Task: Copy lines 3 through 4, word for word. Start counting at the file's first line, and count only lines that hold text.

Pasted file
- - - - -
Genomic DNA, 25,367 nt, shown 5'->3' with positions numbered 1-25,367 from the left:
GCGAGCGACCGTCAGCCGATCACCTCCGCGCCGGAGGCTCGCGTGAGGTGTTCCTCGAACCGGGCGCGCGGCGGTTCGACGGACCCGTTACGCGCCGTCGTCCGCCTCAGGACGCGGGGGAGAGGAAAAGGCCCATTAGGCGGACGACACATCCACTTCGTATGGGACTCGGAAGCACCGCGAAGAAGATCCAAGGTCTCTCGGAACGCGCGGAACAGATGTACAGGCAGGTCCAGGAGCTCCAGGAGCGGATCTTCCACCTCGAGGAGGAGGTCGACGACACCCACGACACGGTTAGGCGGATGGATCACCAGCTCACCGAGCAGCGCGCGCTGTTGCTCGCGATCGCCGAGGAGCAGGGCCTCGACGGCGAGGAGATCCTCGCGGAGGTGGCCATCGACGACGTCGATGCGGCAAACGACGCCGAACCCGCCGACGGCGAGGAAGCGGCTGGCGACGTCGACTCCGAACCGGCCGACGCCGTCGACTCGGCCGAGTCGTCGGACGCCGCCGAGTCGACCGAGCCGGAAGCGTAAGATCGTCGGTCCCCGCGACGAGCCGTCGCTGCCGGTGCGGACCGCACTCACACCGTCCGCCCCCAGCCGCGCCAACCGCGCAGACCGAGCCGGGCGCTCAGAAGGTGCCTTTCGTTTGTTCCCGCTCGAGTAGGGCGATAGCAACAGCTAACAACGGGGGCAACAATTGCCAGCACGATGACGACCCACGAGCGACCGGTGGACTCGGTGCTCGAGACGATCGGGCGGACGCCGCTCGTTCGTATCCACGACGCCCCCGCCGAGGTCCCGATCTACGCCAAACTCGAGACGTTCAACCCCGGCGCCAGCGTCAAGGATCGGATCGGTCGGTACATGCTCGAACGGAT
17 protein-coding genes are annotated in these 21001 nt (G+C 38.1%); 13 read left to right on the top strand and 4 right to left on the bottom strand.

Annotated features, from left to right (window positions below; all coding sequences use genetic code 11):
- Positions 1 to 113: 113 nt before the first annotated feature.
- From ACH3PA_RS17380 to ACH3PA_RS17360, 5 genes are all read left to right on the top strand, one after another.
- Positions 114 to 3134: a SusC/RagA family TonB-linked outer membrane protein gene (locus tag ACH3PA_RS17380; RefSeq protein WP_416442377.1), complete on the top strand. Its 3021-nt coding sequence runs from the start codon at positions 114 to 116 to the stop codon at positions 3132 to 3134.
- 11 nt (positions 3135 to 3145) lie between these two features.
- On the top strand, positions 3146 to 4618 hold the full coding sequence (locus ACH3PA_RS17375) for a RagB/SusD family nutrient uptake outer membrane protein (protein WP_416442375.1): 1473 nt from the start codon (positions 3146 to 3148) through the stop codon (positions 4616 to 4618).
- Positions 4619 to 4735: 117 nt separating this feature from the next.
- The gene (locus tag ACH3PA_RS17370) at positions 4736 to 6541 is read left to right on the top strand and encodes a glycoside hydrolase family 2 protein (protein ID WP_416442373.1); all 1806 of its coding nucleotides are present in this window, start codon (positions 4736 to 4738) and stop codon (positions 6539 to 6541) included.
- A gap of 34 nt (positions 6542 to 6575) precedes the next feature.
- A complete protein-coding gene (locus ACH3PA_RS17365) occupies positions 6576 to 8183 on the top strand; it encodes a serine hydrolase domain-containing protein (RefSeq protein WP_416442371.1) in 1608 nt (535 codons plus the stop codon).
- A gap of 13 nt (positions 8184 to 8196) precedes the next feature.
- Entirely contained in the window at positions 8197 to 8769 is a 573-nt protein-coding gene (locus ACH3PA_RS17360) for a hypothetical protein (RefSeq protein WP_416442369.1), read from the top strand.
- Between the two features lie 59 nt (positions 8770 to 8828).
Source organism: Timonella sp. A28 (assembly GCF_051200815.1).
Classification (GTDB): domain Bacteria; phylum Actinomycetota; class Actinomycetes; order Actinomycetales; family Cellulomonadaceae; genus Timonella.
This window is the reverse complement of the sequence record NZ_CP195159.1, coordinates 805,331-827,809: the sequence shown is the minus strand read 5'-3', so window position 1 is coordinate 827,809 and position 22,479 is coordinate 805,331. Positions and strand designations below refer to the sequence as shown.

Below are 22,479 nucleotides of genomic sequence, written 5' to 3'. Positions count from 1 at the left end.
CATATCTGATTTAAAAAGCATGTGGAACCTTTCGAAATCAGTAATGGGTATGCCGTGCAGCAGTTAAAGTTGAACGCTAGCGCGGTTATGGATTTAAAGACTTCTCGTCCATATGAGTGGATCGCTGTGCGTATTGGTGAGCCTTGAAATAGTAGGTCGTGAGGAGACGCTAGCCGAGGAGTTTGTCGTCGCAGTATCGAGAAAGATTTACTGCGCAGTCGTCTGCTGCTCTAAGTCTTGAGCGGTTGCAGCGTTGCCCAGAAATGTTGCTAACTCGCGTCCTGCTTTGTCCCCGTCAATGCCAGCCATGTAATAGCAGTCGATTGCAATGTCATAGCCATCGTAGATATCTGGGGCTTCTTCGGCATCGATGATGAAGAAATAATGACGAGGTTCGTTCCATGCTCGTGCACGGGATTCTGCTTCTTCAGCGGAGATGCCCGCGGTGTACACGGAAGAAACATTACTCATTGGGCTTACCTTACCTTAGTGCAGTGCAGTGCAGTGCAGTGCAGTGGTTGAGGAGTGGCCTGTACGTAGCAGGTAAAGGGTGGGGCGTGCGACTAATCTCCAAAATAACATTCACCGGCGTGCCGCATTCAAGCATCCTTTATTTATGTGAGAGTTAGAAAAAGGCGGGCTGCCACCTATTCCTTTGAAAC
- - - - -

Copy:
17 protein-coding genes are annotated in these 21001 nt (G+C 38.1%); 13 read left to right on the top strand and 4 right to left on the bottom strand.

Annotated features, from left to right (window positions below; all coding sequences use genetic code 11):